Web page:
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Figure 1B shows examples of EMP counts from the PPP of a normal control (top) and a TTP patient (bottom). A large elevation in CD31 EMP number was seen in the plasma of the TTP patient (count 5260) compared with control plasma (count 543). The elevation of CD51 EMPs was only modest (731 for the TTP patient in this example vs. 549 for the control). The dense CD31 population in region 2 of the normal control were platelet microparticles (PMPs), i.e. are CD42+ and were not counted as EMPs. The PMPs were greatly reduced in the patient samples, presumably owing to severe thrombocytopenia.

Baseline studies of the effect of TNF-α and mitomycin C on cultured renal and brain MVECs

To establish the response of our MVECs to well-characterized agents, we used a known inducer of activation, TNF-α (Nawroth & Stern, 1986), and of apoptosis, mitomycin C (Hebert et al, 1998). Generation of EMPs was investigated in both renal and brain MVECs. Both cell lines released EMPs similar to previous work in HUVECs (Combes et al, 1999). EMPs released by mitomycin C were more abundant than those released by TNF-α in our experiments, as seen in following figures.

Figure 2A shows EMP release following TNF-α and mitomycin C incubation, as quantified by CD31 and CD51 labelling. Both agents induced EMP generation from renal and brain MVECs, but CD31-labelled EMPs were more prominent than CD51-labelled EMPs in both cell lines. The procoagulant activity of the same EMPs assayed by the RVV is shown in Fig 2B. TNF-α and mitomycin C both induced procoagulant EMPs from both cell lines, but mitomycin C generated greater activity. When EMPs were removed by filtration (0·1 μm), procoagulant activity was largely abolished, which demonstrated that the activity resides on EMPs. Renal MVECs consistently produced greater procoagulant activity than brain MVECs, again in line with EMP numbers by flow cytometry (Fig 2A).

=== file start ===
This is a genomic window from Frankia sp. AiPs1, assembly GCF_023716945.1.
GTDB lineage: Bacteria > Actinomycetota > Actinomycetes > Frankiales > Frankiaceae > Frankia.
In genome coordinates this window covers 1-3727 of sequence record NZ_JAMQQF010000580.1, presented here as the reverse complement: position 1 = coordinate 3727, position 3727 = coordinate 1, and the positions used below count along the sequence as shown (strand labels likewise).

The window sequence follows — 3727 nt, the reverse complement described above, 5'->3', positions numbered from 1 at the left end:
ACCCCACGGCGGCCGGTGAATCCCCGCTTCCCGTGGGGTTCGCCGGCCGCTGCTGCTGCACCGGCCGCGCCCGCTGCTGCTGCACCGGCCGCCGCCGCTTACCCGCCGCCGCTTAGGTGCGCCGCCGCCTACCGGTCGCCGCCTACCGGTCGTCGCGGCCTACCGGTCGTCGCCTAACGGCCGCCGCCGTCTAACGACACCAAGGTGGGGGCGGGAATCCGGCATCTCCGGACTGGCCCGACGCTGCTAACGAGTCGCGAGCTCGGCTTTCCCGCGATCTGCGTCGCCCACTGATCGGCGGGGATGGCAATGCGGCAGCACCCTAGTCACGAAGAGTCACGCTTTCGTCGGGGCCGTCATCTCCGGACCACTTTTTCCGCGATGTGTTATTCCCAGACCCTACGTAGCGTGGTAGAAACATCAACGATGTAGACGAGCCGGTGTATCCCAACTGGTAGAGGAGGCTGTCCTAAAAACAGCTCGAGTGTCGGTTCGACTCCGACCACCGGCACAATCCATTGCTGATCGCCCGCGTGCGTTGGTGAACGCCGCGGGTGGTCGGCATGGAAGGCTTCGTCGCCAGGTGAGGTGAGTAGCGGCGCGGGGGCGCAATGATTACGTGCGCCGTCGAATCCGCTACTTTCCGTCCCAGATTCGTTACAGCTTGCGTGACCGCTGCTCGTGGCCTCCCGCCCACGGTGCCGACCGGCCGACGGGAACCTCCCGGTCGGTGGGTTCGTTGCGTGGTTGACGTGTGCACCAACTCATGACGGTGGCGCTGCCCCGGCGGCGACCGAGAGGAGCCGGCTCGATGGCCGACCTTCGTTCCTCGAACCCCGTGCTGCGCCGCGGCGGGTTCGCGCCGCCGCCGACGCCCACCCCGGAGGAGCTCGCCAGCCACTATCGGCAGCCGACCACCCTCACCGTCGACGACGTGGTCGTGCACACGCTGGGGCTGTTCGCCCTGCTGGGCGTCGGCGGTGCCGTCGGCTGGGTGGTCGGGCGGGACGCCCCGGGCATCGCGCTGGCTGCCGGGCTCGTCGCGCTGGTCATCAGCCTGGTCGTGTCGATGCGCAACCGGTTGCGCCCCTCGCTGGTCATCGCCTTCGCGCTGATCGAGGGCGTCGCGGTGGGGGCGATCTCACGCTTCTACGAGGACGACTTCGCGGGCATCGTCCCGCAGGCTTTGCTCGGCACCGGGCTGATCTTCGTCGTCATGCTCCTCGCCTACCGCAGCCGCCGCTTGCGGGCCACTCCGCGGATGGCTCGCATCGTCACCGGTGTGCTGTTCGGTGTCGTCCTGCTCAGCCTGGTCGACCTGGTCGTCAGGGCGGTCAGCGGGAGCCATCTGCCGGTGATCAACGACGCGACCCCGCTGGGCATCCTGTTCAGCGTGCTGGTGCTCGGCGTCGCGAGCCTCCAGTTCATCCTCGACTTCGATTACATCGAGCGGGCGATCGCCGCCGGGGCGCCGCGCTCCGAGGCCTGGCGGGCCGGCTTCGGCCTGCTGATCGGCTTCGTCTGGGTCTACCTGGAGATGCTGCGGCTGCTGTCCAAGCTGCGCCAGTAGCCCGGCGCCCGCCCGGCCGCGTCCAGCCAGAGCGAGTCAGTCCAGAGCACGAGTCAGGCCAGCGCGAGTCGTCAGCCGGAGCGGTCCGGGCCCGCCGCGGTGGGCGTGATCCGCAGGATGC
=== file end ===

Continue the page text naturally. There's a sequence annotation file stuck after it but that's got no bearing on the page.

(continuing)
image

Figure 2. A. EMPs liberated from cultured MVECs in response to TNF and mitomycin C at 48 h. Values shown are the mean plus standard error of four experiments. Axis scale ‘EMP Counted’ are raw data, i.e. to obtain EMPs per ml of MVEC supernatant, multiply by 1178 (see Patients and methods). It can be noted that (i) CD31(+) EMPs were three- to 10-fold more numerous than CD51(+), except in controls; (ii) mitomycin C was ≈twofold more potent than TNF in eliciting EMP; and (iii) renal MVECs were ≈twofold more sensitive than brain MVECs. B. Procoagulant activities of the EMPs. After removing the supernatants from the MVECs, a portion of each was tested by flow cytometry (Fig 2A) and a portion (usually 15 μl) was tested by RVV procoagulant assay as described in the Patients and methods section. The complete experiment shown was repeated three times. It was consistently observed that (i) renal cells released greater activity than brain cells with both agonists, (ii) mitomycin C gave greater activity than TNF, (iii) filtration of the mitomycin C-treated MVEC supernatant through 0·1 μm reduced the activity to less than the supernatant of the normal control-treated MVEC supernatantnt. All of these observations were significant at P < 0·05 or better by paired t-test. C. Procoagulant properties of EMP measured in the presence/absence of expgenous phospholipid (PL). Upper curve: EMPs shorten clotting time in the presence of saturating PL, indicating that EMPs accelerate intrinsic or extrinsic pathways of clotting. The procedure followed was the same as in the Patients and methods except that 50 μl of buffer replaced 50 μl of RVV, and PL (10·8 μg/ml) was added. Lower curve: in the absence of PL, EMPs shorten the clotting time by RVV, indicating that EMPs provide PL surface to accelerate clotting, as also shown in Fig. 2B.